running for over two years before its divider's flaw had been noticed.
I disagree.
I shall try to explain how flaws like Pentium's can stay hidden for
astoundingly long times almost regardless of failure rates. I shall
try to explain why, regardless of the correctness of failure rate
statistics for random divisions, subsequent probabilistic conclusions
were illogical and could not justify the decision to replace defective
chips only grudgingly. That decision was soon rescinded, but for
reasons having more to do with lawsuits, public relations and public
confidence than with doubts about its probabilistic justification.
What are the right probabilistic conclusions? Too little is known now
to support scientifically any better assessment of risk than has been
tendered by The MathWorks' Dr. Cleve Moler (1995):
" With the Pentium, there is a very small chance of making a
very large error."
To his assessment this paper will add a strong suggestion, but short
of proof, that practically all users of defective Pentiums must fall
into two classes. By far the larger class consists of users who are so
unlikely to be harmed by the defect that no underwriter could do better
than guess at the premium they should pay for insurance against harm.
The smaller class consists of users almost certain to be harmed by the
defect almost regardless of the frequency of divisions in their work.
Unfortunately, only for users who perform no floating-point divisions
( and hence face no hazard ) do we know a better way than trial and
error to determine the class into which any particular user falls.
Our conclusions leave unanswered the question Intel faced as Jarrett
(1995) rephrased it:
" What happens in the future if we discover a flaw that produces a
problem once every 90 billion random number pairs; do we still
need to replace processors? What about once every 900 billion?
No processor is ever perfect, and if the answer to every bug ÄÄ
no matter how minor ÄÄ is to replace the processor, what does
this do to the economics of computing? What happens to the pace of
innovation in an industry paralyzed by caution?"
Questions like these deserve answers, but these do not because they
beg the question. They take for granted a kind of randomness that
makes sense for transient disruptions to DRAMs from alpha particles
but makes no sense for a reproducible and systematic arithmetic bug
like Pentium's. The lower the failure rate for random number pairs,
the less relevant it is to a realistic appraisal of the bug's impact,
since hardly anyone computes quotients of uncorrelated random numbers.
The impact of a systematic bug is best revealed through preponderantly
non-probabilistic considerations.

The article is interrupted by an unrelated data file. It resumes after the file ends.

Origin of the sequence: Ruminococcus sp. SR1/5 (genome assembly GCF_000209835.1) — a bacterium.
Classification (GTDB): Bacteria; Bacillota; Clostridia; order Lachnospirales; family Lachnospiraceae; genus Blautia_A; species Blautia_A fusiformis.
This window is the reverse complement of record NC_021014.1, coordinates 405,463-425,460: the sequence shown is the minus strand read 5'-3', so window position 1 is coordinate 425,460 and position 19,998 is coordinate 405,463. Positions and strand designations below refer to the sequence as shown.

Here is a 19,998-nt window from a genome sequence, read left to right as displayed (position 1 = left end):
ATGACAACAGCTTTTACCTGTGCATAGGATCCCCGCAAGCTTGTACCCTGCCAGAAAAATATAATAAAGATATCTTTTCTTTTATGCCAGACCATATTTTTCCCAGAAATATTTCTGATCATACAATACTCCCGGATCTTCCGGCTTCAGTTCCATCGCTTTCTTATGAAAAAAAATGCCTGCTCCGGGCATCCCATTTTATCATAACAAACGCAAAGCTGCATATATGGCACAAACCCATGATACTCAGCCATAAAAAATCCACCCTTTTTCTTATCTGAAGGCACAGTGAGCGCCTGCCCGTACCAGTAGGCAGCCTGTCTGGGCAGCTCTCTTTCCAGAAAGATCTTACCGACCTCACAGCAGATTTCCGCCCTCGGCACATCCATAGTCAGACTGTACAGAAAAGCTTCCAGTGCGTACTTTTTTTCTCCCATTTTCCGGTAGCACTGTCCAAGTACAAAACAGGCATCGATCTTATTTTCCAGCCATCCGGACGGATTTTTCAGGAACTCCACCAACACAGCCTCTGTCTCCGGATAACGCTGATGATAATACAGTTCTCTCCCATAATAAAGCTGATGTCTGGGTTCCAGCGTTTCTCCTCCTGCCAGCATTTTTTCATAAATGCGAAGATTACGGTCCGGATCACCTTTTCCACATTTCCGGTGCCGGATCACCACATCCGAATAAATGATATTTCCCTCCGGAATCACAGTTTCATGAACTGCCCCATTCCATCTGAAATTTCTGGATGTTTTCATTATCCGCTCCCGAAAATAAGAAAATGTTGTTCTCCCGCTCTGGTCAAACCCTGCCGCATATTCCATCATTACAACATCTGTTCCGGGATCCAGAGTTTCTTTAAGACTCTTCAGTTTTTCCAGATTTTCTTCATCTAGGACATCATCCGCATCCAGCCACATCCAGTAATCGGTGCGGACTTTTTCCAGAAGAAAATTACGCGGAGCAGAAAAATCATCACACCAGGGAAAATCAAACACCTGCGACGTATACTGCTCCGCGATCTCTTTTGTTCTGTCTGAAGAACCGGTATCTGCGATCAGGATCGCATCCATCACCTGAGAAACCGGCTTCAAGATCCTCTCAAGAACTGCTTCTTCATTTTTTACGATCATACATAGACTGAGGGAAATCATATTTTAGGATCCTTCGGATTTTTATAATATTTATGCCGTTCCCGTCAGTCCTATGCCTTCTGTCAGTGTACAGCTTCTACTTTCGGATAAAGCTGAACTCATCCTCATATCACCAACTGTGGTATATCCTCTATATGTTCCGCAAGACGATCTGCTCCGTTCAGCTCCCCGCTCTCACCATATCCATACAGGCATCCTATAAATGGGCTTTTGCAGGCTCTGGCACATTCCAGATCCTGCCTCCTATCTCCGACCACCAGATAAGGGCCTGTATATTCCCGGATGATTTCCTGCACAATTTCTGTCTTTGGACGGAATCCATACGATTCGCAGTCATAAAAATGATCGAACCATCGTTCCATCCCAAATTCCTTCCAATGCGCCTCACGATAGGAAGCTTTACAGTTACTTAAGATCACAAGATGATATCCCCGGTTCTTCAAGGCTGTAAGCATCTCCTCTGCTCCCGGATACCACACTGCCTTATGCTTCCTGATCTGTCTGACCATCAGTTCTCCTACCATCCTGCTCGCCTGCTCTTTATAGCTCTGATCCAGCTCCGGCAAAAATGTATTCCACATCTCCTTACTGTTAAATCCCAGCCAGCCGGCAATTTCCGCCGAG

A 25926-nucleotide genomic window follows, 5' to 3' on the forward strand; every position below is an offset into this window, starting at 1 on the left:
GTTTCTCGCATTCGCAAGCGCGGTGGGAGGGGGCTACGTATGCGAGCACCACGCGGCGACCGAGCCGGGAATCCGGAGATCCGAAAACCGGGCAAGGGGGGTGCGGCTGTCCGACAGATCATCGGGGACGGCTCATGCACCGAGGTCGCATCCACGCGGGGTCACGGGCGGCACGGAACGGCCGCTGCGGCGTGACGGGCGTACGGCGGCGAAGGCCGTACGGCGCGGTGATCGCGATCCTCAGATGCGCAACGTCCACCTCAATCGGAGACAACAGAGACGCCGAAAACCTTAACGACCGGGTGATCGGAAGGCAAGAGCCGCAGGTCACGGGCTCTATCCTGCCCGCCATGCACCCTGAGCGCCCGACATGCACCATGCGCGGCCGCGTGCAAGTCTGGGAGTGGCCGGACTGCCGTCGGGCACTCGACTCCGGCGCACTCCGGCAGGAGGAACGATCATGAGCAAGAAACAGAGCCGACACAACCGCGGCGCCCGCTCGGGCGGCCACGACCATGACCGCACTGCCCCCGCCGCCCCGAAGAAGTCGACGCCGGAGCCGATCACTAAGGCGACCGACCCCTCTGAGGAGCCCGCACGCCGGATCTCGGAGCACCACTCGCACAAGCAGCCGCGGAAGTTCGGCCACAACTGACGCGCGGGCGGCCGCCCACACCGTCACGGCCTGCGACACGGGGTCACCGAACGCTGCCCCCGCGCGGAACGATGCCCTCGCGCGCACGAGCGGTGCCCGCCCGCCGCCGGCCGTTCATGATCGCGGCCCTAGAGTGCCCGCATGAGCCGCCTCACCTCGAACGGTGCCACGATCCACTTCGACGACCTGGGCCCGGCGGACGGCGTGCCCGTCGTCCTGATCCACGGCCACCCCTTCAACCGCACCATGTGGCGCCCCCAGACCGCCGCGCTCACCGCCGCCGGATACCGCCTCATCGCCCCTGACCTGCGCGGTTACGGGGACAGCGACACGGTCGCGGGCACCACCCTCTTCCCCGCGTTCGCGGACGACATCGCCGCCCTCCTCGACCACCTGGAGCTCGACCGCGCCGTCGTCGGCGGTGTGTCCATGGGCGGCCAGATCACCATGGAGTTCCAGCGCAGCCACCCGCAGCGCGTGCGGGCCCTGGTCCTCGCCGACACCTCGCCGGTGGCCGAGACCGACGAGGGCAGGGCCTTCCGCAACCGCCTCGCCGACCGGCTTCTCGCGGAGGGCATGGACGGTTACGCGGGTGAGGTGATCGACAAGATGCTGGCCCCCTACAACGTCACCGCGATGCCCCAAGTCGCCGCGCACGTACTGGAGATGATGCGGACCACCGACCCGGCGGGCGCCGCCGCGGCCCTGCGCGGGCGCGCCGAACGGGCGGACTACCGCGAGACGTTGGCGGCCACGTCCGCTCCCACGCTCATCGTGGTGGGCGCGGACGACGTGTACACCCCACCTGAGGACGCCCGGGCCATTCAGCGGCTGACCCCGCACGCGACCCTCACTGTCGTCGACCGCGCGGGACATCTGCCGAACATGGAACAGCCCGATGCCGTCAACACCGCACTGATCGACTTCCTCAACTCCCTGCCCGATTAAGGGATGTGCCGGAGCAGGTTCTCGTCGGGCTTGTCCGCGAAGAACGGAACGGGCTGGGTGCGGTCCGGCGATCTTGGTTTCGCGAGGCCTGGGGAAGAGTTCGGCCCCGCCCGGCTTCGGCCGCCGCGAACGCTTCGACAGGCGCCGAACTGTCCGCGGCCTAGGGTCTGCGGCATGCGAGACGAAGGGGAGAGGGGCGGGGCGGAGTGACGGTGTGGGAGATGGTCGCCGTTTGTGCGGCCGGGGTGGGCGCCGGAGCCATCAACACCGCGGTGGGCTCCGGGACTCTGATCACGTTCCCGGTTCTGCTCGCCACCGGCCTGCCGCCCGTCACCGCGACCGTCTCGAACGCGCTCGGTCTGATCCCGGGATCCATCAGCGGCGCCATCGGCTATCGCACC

Complexity is one of those considerations. If the bug can be awakened
only by extremely complicated ( and therefore presumably unlikely )
combinations of circumstances, that bug may be eligible for promotion
to a "feature" in the documentation provided also that a relatively
simple software patch will let the sleeping bug lie. Conversely, if
someone unaware of the bug's existence may write a very simple program
that awakens that bug to destructive action, that bug is dangerous.
A simple program that will expose a bug without prior knowledge of that
bug's location makes a good test program. Conversely, if this test
program is general enough and simple enough, that bug is dangerous.
SRTEST is such a test program. Its design predates Pentium's by a
decade. It hits Pentium's bug first on the 356 th division tested
and again 2,294 times in the first million tested. And SRTEST is
very simple; about half a dozen arithmetic instructions in its inner
loop generate test divisors and dividends, and another half dozen test
whether quotients are correctly rounded. That no such test was known
to Pentium's designers is regrettable; it is also hard to believe
that so simple a test has remained entirely unknown until now.
Two integer parameters sum up what SRTEST has to know about the SRT
divider under test: one estimates how many leading bits of divisor go
into the quotient digit selection circuitry; the other estimates each
digit's width. ( These are 5 and 2 for Pentium.) These estimates
need not be perfect. SRTEST need not know how the divider manipulates
remainders nor whether they are held in a carry-save form. Though the
strategy behind SRTEST is simple, its derivation is not, nor is it
yet logically complete; in short, SRTEST works better than I can
explain. None the less, its existence, its simplicity, and its high
yield of division failures cast doubt upon appraisals of risk inferred
from randomly generated failures.